Thursday, October 20, 2016

Lately, the whines, demands, all of the things that trigger me have really been triggering me.

I feel it build, like a bubbling volcano.

Sometimes it explodes out of me, I scream.

At my three year old.

That doesn't feel good. Okay, it feels good for a moment until I realize how scary a large woman screaming sounds. Mostly though, I see how ineffective yelling is.

Time and time again I see how effective staying calm, staying boss, CEO, tree like, sturdy like a post, a street lamp, is. But how? How, when the levels rise again to a new level of whining, demands, and triggers every several months?

Stepping back I can see that these new levels are a time when the boss, CEO, and tree are needed most. It's also the hardest time to be sturdy because I am meeting a new bubbling of volcano at the same time. To meet yourself like this, many times over these years of parenting is/must be continuously, exhausting, wavering, unstable, unconfident. How then, does one reach deep within to calm a righteous volcano of real human lava?

I am not sure.

But, I was telling Bea that patience takes practice after she asked what patience was. And  along with that, we are helping shape a real live person here. So the need for sturdy is very desirable and that helps.

More parent breaks.

Janet Lansbury helps me stayed focused.

Kenny. Star Trek. The Peanut Gallery. Friends. The shaping of a real live person. Goodnight.

Monday, October 17, 2016


And just like that she is almost four.

Bea is big and she is beautiful in every way, even when she's angry. She towers over many her age. When she smiles, she gives her light generously. One of my favorite things is watching her interact with people. She offers stories to strangers all of a sudden, "Do you know why we are laughing," she starts with a stranger we pass in the neighborhood, laughing gaily and goofily tromping along.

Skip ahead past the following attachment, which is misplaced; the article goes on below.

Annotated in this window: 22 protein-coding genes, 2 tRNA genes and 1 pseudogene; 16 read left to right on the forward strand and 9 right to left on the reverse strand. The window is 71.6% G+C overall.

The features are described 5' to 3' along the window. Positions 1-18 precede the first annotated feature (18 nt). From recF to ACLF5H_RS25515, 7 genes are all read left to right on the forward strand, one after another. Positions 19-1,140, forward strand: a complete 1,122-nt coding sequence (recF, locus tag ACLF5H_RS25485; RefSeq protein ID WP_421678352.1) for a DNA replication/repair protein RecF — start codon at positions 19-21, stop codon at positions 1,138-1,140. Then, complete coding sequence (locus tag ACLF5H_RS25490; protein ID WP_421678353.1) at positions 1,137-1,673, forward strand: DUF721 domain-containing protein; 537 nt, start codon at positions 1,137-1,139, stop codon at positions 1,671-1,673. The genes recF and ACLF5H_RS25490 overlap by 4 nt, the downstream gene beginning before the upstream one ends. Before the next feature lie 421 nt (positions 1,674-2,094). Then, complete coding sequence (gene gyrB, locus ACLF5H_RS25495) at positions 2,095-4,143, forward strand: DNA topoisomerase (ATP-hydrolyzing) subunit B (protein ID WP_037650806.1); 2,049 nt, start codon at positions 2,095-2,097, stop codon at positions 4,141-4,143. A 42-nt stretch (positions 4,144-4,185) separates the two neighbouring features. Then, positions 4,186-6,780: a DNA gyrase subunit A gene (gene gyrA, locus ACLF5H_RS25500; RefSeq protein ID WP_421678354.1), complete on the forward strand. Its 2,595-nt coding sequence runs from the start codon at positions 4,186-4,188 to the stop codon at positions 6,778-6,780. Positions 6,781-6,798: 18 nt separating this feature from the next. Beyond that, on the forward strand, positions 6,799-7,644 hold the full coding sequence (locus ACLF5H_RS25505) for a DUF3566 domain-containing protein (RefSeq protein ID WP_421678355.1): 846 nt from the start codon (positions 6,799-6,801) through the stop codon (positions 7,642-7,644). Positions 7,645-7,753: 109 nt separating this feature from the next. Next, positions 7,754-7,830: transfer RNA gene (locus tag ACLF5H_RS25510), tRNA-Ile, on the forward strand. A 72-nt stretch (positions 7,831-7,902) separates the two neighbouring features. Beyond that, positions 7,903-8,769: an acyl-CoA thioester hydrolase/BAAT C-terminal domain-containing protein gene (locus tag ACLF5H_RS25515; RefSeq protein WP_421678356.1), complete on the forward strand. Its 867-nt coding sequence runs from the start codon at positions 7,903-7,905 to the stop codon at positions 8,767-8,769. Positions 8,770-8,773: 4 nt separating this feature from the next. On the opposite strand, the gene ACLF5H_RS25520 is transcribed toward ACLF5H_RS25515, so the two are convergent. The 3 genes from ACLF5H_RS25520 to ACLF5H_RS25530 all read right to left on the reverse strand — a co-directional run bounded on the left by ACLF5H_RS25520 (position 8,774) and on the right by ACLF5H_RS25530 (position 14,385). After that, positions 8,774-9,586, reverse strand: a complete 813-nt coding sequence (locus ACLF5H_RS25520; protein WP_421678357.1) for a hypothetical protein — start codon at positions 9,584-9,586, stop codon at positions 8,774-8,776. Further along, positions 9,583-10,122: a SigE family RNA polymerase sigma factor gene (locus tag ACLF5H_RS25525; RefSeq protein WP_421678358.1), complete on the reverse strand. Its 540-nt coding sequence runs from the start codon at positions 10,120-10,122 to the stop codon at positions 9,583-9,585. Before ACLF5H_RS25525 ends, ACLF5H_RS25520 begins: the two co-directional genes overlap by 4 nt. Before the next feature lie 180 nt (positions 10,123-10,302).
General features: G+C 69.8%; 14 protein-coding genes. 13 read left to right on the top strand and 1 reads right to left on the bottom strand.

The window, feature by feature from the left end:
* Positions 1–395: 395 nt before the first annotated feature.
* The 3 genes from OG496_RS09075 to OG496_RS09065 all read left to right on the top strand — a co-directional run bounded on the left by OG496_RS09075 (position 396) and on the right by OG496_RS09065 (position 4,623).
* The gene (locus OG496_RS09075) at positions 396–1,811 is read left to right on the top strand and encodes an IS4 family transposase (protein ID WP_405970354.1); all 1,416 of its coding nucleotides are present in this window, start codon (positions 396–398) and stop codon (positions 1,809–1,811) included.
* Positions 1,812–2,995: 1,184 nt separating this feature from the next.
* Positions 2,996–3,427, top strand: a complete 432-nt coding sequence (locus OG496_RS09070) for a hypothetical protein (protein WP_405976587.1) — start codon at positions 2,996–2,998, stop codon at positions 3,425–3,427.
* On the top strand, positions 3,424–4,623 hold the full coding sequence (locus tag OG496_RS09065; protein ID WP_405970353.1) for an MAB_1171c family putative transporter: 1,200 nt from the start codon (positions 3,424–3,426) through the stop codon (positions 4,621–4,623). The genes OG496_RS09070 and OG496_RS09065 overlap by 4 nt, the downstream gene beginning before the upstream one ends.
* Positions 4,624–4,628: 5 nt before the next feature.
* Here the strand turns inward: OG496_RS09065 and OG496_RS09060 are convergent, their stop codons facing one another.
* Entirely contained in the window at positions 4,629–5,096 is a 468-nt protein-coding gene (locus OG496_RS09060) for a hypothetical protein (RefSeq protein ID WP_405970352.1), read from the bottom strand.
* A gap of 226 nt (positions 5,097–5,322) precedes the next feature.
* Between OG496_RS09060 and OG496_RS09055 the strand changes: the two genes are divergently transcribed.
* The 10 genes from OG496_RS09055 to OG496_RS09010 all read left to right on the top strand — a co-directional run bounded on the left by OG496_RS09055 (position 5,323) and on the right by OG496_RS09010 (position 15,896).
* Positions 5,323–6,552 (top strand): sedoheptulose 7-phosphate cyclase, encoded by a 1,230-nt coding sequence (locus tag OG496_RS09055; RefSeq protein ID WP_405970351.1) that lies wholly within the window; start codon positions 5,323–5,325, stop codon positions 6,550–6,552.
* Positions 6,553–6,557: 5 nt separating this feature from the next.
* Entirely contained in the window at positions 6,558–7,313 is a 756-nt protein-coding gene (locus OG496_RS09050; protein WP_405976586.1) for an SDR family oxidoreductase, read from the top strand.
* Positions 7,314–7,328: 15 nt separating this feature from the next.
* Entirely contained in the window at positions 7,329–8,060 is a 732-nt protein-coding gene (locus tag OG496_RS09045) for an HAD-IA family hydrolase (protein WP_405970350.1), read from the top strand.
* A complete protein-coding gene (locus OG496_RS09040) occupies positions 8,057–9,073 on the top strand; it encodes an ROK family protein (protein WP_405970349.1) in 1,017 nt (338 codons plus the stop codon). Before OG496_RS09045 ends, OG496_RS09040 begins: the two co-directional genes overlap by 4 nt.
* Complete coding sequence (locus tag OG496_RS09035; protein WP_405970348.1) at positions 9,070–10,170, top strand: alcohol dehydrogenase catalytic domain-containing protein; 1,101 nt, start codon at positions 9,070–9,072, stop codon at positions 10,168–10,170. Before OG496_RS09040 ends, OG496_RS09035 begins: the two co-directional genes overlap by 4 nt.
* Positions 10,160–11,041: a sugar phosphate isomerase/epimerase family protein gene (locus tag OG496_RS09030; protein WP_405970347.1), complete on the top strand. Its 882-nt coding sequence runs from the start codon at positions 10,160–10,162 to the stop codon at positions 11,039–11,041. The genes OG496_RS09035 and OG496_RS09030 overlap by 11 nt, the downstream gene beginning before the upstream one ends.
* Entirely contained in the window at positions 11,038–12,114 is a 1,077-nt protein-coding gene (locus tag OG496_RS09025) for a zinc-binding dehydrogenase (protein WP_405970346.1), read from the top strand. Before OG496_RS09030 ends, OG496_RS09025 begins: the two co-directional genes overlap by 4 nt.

I always saw the lightness of her in there, in between uncomfortable tantrums and explosions in the middle of the night when she was little. Explosions that took both parents and long daddy hugs to calm her.

She never seemed to fully connect to the kids we played with regularly.  I have had many experiences of waiting out Bea's big feelings described by screaming and body thrashing, at these group hang outs because another kid took something she was playing with or sat too close (we're talking ten plus minutes). It still happens occasionally and not for as long. Now, a little more relaxed about it all, I look at parents and insist, "It's okay. She's okay," because they look to me concerned, like, do you want us to go play somewhere else? No way and that won't help in the long run. Now that we are a few years in, I know the suggestion of pretending to be airplanes will be more appealing than screaming and thrashing. We wiz around in semi circles, feeling fresh air on our cheeks, relaxing as our arms stretch outward, running, running out the angst.

Bea likes small groups and one on one play time with friends, we've discovered.

Now, Bea has her first friend. The first one she picked out by herself, someone she connected to outside of our family friends, someone she adores and sees many times a week and this someone happens to feel the same way about her, Ellery.

The mom's in this friendship get teary eyed over it, regularly.

Ellery and Bea express kindness and give freely. They offer suggestions for turn taking when times get tough. They give hugs and drawings. When it's time to say goodbye, each of the girls on a side of the window pane draws out love in condensation.

Ellery and Bea have similar dispositions. They're both dynamic and energetic, a little shy at first, and brazen in time. Both of our homes are filled with art taped up about 4 feet from the ground and tables with pens and pencils are a part of our furnitures and of course, kittens, the shared love for stuffed kittens is beyond measure, so cuddly, so cute.

The mom's connect and lean on each other because they, we, believe so strongly in respecting our daughters, showing them kindness, while setting clear boundaries. We like to be confident mamas.

We are confident mamas with such big, important people to help raise.

Friday, September 11, 2015